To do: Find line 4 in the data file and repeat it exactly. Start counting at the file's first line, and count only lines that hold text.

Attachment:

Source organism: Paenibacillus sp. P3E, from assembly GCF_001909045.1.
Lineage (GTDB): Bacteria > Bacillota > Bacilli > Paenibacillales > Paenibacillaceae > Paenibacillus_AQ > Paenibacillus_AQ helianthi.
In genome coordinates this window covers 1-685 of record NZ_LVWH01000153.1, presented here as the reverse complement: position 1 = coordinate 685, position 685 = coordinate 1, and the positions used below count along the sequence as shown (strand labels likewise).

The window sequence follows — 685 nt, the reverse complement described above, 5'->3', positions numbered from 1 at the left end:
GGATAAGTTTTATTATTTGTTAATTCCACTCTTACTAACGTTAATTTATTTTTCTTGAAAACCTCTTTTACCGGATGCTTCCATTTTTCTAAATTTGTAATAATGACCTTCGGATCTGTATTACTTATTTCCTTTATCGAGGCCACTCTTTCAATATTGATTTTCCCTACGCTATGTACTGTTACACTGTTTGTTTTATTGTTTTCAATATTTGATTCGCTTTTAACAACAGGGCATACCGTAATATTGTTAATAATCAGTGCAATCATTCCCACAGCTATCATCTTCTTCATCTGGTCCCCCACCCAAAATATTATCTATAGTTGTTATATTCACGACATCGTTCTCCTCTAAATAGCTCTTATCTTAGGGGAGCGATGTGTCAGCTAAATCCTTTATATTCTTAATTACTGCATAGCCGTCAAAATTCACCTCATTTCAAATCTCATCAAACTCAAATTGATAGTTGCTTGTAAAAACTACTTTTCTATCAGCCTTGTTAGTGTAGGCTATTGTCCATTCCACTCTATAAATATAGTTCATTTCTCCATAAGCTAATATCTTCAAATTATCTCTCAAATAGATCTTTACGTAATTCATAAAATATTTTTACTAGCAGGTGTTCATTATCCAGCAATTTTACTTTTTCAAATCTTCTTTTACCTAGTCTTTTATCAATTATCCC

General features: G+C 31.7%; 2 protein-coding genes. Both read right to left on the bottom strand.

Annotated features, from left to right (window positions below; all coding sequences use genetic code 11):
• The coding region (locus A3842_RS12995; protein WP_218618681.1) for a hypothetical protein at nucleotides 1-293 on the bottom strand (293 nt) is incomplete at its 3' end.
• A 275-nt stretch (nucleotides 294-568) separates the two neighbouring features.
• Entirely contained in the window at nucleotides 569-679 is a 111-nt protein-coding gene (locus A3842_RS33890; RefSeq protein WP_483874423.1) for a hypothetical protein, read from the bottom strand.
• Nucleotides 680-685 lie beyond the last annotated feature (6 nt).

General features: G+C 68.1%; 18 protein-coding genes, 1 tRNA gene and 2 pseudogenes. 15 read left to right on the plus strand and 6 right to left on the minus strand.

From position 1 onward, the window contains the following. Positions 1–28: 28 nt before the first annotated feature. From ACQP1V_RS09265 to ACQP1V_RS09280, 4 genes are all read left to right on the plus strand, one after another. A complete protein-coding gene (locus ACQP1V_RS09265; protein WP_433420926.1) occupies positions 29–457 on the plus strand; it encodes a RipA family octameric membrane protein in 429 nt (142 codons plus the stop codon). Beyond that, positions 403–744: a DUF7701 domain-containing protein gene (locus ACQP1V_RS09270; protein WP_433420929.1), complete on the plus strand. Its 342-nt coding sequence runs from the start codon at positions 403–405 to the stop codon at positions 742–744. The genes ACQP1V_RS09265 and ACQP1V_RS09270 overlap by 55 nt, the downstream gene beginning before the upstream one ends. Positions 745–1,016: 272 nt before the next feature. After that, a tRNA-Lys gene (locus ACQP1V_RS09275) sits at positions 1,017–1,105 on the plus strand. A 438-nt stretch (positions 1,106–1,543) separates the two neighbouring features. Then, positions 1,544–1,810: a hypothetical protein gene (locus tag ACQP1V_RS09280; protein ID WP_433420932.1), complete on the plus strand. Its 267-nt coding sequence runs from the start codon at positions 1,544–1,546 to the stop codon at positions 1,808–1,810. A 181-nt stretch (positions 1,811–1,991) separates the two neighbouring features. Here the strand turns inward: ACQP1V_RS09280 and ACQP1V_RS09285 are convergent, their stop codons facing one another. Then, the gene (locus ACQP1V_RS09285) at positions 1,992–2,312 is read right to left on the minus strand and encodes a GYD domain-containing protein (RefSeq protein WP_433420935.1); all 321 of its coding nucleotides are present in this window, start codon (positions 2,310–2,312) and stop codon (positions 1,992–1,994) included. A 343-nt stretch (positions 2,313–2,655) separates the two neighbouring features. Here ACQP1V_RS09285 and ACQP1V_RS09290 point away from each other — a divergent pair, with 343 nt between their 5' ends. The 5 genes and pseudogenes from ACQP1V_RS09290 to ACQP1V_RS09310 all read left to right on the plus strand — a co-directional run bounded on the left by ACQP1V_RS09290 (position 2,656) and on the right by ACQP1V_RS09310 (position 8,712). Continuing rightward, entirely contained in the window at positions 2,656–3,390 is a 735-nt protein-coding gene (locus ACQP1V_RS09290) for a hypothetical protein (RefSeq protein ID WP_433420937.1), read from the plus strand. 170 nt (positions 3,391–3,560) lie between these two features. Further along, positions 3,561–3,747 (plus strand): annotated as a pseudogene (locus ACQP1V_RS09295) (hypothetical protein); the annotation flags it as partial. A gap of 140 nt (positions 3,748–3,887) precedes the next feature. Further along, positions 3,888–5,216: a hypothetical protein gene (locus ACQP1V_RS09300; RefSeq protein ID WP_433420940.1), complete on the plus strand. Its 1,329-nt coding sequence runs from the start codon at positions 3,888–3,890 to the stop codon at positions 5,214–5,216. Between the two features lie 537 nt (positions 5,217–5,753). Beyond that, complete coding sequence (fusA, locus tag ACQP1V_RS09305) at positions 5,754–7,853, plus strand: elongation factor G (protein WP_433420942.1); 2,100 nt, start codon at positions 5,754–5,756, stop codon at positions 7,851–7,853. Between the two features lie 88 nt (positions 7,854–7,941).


The window sequence follows — 685 nt, the reverse complement described above, 5'->3', positions numbered from 1 at the left end: